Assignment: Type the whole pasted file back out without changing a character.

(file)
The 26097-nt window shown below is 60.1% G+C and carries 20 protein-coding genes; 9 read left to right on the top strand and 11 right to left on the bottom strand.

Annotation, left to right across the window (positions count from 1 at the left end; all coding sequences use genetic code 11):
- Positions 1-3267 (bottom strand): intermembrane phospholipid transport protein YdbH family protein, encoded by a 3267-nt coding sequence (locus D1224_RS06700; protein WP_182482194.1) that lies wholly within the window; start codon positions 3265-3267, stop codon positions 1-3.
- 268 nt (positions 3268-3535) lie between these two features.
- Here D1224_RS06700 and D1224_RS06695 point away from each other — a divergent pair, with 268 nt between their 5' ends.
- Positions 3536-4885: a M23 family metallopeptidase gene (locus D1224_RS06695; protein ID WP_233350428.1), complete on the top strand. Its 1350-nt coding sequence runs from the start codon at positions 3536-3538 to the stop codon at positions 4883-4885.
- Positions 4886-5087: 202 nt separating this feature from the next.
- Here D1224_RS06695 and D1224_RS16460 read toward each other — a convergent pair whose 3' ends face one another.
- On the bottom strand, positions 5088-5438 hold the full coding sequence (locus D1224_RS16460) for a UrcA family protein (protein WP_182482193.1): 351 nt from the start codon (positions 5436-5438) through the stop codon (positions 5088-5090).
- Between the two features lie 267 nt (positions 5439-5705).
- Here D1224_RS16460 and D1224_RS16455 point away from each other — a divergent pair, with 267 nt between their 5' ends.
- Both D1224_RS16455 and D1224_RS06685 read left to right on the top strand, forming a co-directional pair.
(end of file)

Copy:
The 26097-nt window shown below is 60.1% G+C and carries 20 protein-coding genes; 9 read left to right on the top strand and 11 right to left on the bottom strand.

Annotation, left to right across the window (positions count from 1 at the left end; all coding sequences use genetic code 11):
- Positions 1-3267 (bottom strand): intermembrane phospholipid transport protein YdbH family protein, encoded by a 3267-nt coding sequence (locus D1224_RS06700; protein WP_182482194.1) that lies wholly within the window; start codon positions 3265-3267, stop codon positions 1-3.
- 268 nt (positions 3268-3535) lie between these two features.
- Here D1224_RS06700 and D1224_RS06695 point away from each other — a divergent pair, with 268 nt between their 5' ends.
- Positions 3536-4885: a M23 family metallopeptidase gene (locus D1224_RS06695; protein ID WP_233350428.1), complete on the top strand. Its 1350-nt coding sequence runs from the start codon at positions 3536-3538 to the stop codon at positions 4883-4885.
- Positions 4886-5087: 202 nt separating this feature from the next.
- Here D1224_RS06695 and D1224_RS16460 read toward each other — a convergent pair whose 3' ends face one another.
- On the bottom strand, positions 5088-5438 hold the full coding sequence (locus D1224_RS16460) for a UrcA family protein (protein WP_182482193.1): 351 nt from the start codon (positions 5436-5438) through the stop codon (positions 5088-5090).
- Between the two features lie 267 nt (positions 5439-5705).
- Here D1224_RS16460 and D1224_RS16455 point away from each other — a divergent pair, with 267 nt between their 5' ends.
- Both D1224_RS16455 and D1224_RS06685 read left to right on the top strand, forming a co-directional pair.